In response to the Patheos Progressive Christian question: What spiritual practices are helpful and/or meaningful to you during Lent?
The picture in my mind when I think of spiritual practice is being in a room by myself, going inward, connecting with God, connecting with my soul. Prayer, meditation, spiritual reading. These are solitary activities. Necessary, beautiful solitary activities that provide a powerful counter to our outward-facing world that demands constant engagement and availability.
I know I need that solitude. I know I need to turn off the rush of my mind and listen to only God.
But a car moving along at 65 mph can’t come to a complete stop in an instant and my fast-paced life full of responsibilities, people and activities doesn’t just stop in mid-stride and drop into solitude.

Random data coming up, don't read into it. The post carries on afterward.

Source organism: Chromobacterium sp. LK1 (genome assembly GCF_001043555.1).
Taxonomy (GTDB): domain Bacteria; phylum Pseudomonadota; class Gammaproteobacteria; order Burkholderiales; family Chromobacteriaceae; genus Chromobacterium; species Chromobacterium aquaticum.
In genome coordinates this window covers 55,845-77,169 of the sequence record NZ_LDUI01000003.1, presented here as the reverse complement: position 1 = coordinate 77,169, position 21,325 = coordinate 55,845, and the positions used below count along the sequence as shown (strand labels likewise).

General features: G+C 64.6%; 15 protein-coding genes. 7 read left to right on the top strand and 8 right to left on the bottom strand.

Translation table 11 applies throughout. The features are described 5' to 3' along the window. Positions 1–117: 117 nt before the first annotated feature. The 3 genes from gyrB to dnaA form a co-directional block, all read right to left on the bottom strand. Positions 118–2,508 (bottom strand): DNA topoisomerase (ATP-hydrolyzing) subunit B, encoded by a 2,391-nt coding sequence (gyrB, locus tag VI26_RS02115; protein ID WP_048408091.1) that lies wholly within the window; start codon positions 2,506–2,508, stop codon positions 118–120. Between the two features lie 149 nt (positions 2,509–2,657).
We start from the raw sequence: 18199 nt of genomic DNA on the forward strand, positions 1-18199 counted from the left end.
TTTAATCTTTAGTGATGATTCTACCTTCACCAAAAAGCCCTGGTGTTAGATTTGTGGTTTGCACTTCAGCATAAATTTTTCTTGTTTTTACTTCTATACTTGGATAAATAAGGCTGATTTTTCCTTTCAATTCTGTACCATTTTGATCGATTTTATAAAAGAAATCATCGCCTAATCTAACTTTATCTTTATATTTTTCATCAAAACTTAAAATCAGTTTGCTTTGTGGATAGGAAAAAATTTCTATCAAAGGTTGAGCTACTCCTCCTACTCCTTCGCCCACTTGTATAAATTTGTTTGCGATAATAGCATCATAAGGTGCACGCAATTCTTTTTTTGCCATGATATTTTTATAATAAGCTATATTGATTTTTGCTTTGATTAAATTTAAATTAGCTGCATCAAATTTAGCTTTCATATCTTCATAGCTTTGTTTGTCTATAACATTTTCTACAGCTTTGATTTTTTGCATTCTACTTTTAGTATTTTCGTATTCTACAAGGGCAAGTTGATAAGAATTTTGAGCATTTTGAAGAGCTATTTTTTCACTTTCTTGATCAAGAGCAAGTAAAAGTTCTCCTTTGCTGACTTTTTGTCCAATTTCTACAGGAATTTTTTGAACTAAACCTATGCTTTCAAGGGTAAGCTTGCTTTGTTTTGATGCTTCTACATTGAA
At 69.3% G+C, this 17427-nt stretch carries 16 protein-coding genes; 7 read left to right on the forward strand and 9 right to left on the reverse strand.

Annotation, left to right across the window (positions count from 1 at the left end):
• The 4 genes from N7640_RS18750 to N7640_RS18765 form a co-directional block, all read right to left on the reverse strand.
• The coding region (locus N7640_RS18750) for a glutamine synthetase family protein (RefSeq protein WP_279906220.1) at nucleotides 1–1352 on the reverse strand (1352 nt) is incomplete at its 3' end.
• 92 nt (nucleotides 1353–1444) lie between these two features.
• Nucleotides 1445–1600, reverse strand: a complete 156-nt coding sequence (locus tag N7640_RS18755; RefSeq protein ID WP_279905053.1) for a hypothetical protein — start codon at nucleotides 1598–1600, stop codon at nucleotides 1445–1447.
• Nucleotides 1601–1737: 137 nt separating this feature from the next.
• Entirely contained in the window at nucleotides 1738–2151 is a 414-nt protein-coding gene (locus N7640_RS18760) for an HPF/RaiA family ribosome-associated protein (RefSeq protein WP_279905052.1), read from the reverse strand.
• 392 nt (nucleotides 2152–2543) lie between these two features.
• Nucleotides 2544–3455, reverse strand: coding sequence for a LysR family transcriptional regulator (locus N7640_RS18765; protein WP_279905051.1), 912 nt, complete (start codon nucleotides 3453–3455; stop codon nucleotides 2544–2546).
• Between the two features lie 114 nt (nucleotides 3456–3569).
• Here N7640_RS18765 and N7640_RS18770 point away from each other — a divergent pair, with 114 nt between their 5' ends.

I’m not the only one. I regularly hear the struggle of others to quiet their minds. It seems like the choices are a busy mind or falling fast asleep. In fact, this is why I don’t participate in my church’s regular centering prayer sessions. After falling asleep in a couple, I just couldn’t stand the embarrassment of being the pastor who can’t stay awake for a half hour of meditation.
While Lent is supposed to be a reflection of Jesus alone in the desert, he wasn’t alone for the majority of his life. He asked the disciples to journey with him, and requested that a few sleepy men watch with him on the night before he died. We need spiritual community to sustain solitude even though the journey of our soul is ours alone to make.
In this season of my life – full-time working pastor & mom of two busy girls – I’m recognizing that community is essential to solitude. Rather than struggling along on my own, I find the courage and strength to feed my soul when I take the journey with others.